While the universities see race-conscious admissions as a way to further equality, SFFA argues that using race in admissions is an illegal form of discrimination. SFFA claims that the 14th Amendment mandates “colorblindness,” calling the universities that use race when considering whom to admit the new segregationists. By insisting that the 14th Amendment and Brown v. Board of Education—the 1954 decision that required the integration of public schools—both mandate ignoring race, SFFA inverts history. The group claims these civil rights landmarks for themselves, then uses them to advance the interests of white people over people of color.  

The Supreme Court sanctioned race-conscious admissions in a 2003 case that Students for Fair Admissions wants the justices to overturn. The group blames affirmative action for the trend of schools and businesses choosing to prioritize diversity, equity, and inclusion as well as for anti-racist curriculums—placing their mission to eliminate affirmative action squarely in the GOP’s culture wars.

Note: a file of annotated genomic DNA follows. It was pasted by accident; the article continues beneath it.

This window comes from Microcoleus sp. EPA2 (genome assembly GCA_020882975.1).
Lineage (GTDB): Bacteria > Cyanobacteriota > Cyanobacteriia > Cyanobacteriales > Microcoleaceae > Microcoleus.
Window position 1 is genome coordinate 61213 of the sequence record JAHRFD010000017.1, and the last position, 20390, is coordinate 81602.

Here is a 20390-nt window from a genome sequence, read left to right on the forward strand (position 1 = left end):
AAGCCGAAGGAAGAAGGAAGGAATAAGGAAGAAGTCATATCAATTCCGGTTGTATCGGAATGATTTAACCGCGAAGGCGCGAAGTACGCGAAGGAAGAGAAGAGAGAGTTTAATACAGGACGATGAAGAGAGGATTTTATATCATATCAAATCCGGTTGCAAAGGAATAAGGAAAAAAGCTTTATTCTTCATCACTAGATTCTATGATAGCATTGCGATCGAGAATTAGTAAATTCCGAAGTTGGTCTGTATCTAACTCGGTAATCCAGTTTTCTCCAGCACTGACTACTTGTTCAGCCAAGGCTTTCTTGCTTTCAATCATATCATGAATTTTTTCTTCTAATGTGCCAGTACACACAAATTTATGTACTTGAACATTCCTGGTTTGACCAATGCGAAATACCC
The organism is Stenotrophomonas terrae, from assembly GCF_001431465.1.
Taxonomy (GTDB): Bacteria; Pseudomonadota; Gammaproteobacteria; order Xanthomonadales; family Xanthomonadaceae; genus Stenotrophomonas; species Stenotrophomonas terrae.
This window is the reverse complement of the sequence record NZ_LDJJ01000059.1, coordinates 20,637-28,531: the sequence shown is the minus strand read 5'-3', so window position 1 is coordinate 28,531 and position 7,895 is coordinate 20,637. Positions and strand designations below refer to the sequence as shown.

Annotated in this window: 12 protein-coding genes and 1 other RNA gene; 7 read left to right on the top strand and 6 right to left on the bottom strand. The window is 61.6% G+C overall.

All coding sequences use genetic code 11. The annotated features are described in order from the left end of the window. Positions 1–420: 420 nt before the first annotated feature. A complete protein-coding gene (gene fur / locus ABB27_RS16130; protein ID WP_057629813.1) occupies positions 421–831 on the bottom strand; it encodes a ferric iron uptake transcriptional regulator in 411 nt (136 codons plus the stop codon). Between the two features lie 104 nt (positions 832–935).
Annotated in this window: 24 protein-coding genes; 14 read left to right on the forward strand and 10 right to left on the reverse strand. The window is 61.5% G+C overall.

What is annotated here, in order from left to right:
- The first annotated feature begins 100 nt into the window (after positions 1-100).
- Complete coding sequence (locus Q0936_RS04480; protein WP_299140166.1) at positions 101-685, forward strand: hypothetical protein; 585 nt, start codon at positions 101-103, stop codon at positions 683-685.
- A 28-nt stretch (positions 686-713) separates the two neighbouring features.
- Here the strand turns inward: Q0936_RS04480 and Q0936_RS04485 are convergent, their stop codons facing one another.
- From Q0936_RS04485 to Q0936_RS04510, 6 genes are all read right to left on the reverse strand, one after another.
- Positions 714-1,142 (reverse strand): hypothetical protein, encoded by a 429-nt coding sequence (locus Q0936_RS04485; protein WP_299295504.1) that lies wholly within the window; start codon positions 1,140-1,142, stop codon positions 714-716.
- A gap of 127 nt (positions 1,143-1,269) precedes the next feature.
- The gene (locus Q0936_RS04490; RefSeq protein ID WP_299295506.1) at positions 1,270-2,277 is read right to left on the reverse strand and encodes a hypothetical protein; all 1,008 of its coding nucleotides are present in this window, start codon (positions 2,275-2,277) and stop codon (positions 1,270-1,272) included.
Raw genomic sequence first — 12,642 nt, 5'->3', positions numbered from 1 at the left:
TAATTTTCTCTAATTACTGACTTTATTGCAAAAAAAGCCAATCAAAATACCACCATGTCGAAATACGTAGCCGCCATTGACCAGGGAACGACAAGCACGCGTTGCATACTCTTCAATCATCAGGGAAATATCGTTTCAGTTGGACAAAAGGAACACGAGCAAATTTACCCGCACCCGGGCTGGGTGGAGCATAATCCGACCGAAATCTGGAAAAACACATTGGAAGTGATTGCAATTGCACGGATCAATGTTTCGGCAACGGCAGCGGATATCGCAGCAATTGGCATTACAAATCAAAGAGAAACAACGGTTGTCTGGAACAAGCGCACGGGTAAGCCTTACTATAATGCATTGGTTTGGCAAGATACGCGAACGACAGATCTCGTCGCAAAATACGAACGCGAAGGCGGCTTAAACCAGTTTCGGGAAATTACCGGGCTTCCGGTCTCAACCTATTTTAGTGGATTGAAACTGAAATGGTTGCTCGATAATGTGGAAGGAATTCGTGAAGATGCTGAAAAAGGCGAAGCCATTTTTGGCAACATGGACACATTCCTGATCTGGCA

“Deviations from racial neutrality have spawned more,” the group argues. “No wonder, then, that universities have spent millions erecting bureaucracies that specialize in ‘diversity, equity, and inclusion.’” SFFA then takes an out-of-context quote from Ibram X. Kendi’s  How To Be an Anti-Racist, a frequent target of the right, to boost their position: “Antiracism teaches that ‘[t]he only remedy to past discrimination is present discrimination.’ This open embrace of racial classifications has trickled down to K-12 schools—with disturbing results.” Those “disturbing results” SFFA warns about include critical race theory being “forced” on children.